"There are all sorts of problems with offering unmetered access before you know what it's going to cost...I think somebody somewhere did the sums wrong about what the true cost of supplying this service would be," he added.

Only the most basic of services which don't guarantee a connection or offer support will be genuinely free, one analyst says.

"You get what you pay for. You may be able to get free service if you have no guarantees of getting online," Sarah Skinner, internet analyst at Durlacher said.

"Anyone offering free internet without receiving money for other offerings, is going to be in a hard place," she said.

Unmetered access exists in the US, but most services charge a subscription fee.

"Europe worked the other way around. It removed the subscription because it could still generate cash from local charges. If you move towards free subscription and no call charges, you have to look where you will get revenue," Ms Skinner added.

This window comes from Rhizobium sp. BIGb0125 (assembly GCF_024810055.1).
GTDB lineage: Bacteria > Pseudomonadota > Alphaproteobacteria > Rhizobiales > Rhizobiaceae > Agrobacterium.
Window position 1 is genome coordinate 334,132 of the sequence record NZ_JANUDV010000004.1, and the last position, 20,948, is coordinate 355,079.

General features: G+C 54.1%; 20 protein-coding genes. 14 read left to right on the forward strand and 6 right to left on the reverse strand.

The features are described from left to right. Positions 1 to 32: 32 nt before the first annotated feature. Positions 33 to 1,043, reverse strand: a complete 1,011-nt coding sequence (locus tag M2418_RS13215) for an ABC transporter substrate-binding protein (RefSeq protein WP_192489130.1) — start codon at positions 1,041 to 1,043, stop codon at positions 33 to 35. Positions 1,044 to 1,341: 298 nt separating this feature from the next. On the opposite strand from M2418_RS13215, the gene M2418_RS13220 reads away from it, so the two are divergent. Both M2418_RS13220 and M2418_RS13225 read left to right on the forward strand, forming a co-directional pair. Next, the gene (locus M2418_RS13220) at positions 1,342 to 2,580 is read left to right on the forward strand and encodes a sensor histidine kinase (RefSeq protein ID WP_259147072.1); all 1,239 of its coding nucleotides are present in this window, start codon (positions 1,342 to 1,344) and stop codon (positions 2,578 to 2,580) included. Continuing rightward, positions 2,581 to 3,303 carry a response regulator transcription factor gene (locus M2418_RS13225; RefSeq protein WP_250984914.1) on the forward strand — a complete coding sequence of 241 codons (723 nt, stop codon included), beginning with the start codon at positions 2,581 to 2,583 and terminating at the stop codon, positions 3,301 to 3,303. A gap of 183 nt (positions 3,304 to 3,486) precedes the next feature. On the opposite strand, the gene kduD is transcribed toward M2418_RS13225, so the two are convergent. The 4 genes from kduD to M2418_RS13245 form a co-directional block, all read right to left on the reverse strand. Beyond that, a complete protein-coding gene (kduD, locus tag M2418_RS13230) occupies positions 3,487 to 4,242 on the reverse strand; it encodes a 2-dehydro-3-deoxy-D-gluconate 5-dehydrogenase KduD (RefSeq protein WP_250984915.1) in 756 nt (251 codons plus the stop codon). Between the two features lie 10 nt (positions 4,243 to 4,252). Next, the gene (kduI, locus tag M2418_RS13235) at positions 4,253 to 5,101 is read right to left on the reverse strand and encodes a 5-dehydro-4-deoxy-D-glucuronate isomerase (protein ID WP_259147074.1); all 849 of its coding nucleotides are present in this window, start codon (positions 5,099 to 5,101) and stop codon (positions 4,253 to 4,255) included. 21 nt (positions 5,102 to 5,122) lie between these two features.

BT a scapegoat?

BT isn't so much the problem as the European regulatory system, where monopoly operators still wield enough control to stamp out competition

Some sceptics say Altavista is using BT as a scapegoat.

Altavista knew the regulatory lie of the land before they decided to offer the service.

At the time it dismissed critics, who said its proposal would not be feasible.

Some say that the company had one eye on its forthcoming IPO in its decision to end the free service.

Given investor scepticism about internet shares, Altavista may have been unwilling to shoulder losses in the UK internet market.

"If anything, pulling out of the UK internet access market provides AltaVista with an improved business model," the company said.

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See also:

22 Aug 00 | Business
Altavista blames BT for 'fiasco'
18 Jul 00 | Business
Unmetered web access in trouble
17 Aug 00 | Sci/Tech
Unmetered users prove hard to find
22 Aug 00 | Business
The cost of connecting